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The Internet Hasn't Hurt Television - Yet

Where do people find the time to watch TV?

By Will Offensicht  |  May 11, 2010

To hear the recording industry tell it, unauthorized music downloads have nearly destroyed their businesses.  The movie business is concerned that low-cost video rentals of $1 per night will cut into their revenue and are afraid that illicit Internet downloads are only a matter of more people having higher bandwidth.

Traditional newspapers have been dying for decades, and traditional brick and mortar stores are losing customers to web-based vendors.  Book publishers are finding that online book sellers are putting downward pressure on book prices, and e-books promise to cut prices even more.

In spite of many predictions that broadcast television would lose market value over time, the Economist points out that TV remains a unique medium with capabilities which the Internet can't match:

When it comes to mobilising a mass audience, nothing can touch television. On February 7th this year 106m Americans watched the New Orleans Saints defeat the more favoured Indianapolis Colts in the Super Bowl. The nation spent more time glued to that one match than it spent on YouTube, the most popular video-streaming website, during the entire month, according to ComScore. Remarkably, television can deliver these huge audiences even though it provides more choice than ever.

One of the reasons the Internet was supposed to displace television was that people could choose what they wanted to watch at any given time.  For example, hard-core Sci-Fi addicts could find enough science fiction on the Internet to stop using television, which tended historically not to supply very much high-quality material in that genre.  Technology has multiplied the number of channels available, however, so that Sci-Fi now has its own channel along with history, music, and many others.

There's hardly and imaginable topic that isn't covered extensively.  Thus, Internet use has not displaced television; instead, Internet use is squeezed into the gaps in time when people aren't watching TV or are skipping a commercial.

Citizens of Tokyo spent an average of an hour a day viewing media on the Internet last year as opposed to an average of 6 minutes in 2000.  Over the same period, however, their TV watching time increased from 206 minutes to 216 minutes.  Thus, although it is not growing as fast as the Internet, TV use is still increasing.

On the other hand, people are beginning to want the computer and the TV to merge.  The BBC is making its older video available on a massive web site which serves 120 million videos and radio programs per month.

Being able to select individual programs threatens the networks sales of boxed sets of entire seasons of TV shows, of course.  When iTunes made it possible for customers to buy individual songs instead of having to buy an entire CD, industry revenue suffered.  A research firm found that just under half of the most popular shows were available online for free within a few weeks of being aired on TV.  People who are willing to wait a bit can watch at their convenience.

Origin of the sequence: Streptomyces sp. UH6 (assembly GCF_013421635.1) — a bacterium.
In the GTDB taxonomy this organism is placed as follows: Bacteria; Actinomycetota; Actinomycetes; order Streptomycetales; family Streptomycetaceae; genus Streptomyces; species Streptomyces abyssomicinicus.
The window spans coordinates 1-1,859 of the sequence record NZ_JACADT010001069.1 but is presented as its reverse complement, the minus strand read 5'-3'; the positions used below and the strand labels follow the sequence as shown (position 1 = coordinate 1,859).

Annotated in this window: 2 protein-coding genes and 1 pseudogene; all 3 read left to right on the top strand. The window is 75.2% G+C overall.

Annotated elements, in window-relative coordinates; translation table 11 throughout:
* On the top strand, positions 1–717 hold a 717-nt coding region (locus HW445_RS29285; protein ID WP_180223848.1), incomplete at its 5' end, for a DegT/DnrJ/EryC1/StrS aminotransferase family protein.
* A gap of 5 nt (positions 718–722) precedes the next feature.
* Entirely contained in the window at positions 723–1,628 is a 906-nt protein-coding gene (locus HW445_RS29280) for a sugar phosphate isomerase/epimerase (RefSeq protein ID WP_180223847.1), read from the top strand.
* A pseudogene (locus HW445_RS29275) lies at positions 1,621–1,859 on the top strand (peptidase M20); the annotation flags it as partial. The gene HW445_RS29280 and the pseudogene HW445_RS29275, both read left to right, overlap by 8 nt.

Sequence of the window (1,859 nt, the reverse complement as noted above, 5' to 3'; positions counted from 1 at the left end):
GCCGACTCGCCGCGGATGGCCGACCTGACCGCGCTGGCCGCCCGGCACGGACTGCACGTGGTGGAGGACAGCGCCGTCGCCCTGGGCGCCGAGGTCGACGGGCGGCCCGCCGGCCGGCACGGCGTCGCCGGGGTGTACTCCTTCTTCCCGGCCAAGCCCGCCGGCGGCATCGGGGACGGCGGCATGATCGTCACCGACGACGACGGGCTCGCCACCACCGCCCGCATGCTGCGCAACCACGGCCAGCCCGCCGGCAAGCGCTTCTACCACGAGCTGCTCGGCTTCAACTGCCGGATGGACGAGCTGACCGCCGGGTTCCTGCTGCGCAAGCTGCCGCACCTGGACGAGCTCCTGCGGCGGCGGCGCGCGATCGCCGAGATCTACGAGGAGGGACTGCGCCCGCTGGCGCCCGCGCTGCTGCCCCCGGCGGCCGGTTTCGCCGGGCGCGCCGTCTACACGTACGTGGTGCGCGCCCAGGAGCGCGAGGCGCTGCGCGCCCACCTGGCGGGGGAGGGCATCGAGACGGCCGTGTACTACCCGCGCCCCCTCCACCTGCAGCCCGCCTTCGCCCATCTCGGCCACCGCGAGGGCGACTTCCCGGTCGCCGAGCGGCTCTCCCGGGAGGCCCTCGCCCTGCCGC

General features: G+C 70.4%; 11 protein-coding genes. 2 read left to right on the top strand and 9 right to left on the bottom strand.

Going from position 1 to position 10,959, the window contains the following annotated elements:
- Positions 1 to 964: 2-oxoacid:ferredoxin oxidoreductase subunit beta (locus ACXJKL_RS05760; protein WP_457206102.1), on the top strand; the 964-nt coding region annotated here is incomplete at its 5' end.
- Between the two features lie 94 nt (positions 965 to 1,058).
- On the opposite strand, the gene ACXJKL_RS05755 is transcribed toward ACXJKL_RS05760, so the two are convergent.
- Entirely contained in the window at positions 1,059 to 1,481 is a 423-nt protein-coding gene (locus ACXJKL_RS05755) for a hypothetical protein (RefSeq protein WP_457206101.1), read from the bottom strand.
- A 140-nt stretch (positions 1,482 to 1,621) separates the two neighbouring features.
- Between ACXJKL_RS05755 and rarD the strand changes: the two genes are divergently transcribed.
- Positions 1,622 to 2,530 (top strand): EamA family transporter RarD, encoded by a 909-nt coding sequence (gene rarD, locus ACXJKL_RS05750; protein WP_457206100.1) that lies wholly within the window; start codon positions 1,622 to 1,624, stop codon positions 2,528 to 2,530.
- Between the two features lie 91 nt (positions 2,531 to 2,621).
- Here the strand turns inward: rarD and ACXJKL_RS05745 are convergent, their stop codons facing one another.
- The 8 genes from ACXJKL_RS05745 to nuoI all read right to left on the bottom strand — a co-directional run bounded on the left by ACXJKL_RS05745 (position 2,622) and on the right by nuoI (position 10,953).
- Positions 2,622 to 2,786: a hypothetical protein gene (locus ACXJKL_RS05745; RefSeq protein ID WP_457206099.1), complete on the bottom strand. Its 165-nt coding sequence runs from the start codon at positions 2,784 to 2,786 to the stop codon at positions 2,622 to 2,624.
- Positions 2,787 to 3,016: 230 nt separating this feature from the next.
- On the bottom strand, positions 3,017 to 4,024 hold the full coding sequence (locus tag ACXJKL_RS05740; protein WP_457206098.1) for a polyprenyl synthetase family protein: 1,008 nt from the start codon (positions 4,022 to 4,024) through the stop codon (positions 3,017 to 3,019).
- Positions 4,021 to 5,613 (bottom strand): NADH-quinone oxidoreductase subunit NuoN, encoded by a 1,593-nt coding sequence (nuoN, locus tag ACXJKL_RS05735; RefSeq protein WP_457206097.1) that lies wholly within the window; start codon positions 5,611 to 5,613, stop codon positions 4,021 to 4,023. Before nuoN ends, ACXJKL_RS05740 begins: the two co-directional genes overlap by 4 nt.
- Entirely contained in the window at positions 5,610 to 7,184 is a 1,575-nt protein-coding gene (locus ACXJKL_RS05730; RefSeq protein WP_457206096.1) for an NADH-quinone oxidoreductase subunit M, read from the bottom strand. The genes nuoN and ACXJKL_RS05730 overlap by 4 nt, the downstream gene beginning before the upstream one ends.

The Lazy Medium

Despite all these competing delivery channels, TV audiences continue to grow.  Why?  One reason is pure laziness - turning on a TV is a lot easier than turning on a computer, finding a web site, grinding through menus, and selecting a program.  Although YouTube has a decent mechanism for recommending videos, it's still a lot less convenient to find a given video than finding news articles via Google.

A secondary reason might be that people enjoy watching TV together.  Although individual family members may have diverse views of what they want to see, they'd rather watch something together than each watch their individual favorite alone.  "Togetherness" is something that the Internet can't match, at least not yet.

Also, for that most social of entertainments, sports events, the leagues sell the rights to broadcast their games to TV channels.  Sport and TV need each other.

At this point, television is supreme at gathering huge groups of people to share the same experience at the same time.  People distract themselves from their major activity of watching TV by using other devices.  These gadgets divert people momentarily from TV, but TV remains their core activity.

On the other hand, it's possible that people will eventually decide that they really shouldn't pour so much time into TV.  A local newspaper which is given away free has the habit of interviewing the valedictorian and the salutatorian of the local high school each year.  This time, each of the honorees said that a major reason for their academic success was that their parents had removed TV from their homes.  Not having much else to do, they'd studied.

So what will happen?  Will people turn away from TV to other activities?  Will the Internet eventually match TV's ability to generate shared experiences?  Will sports programming move closer to the Internet experience as people want to watch more than one game at a time?  Or will people use the Internet for email, texting, and social media while "watching" TV at the same time?

In any case, TV has not been hurt by the Internet, at least not yet.  People seem to be spending more time on the Internet and more time watching TV.  What have they stopped doing?

We know they're spending less time reading newspapers and books, less time sleeping, and less time around the table at family meals; is there anything else they're no longer doing?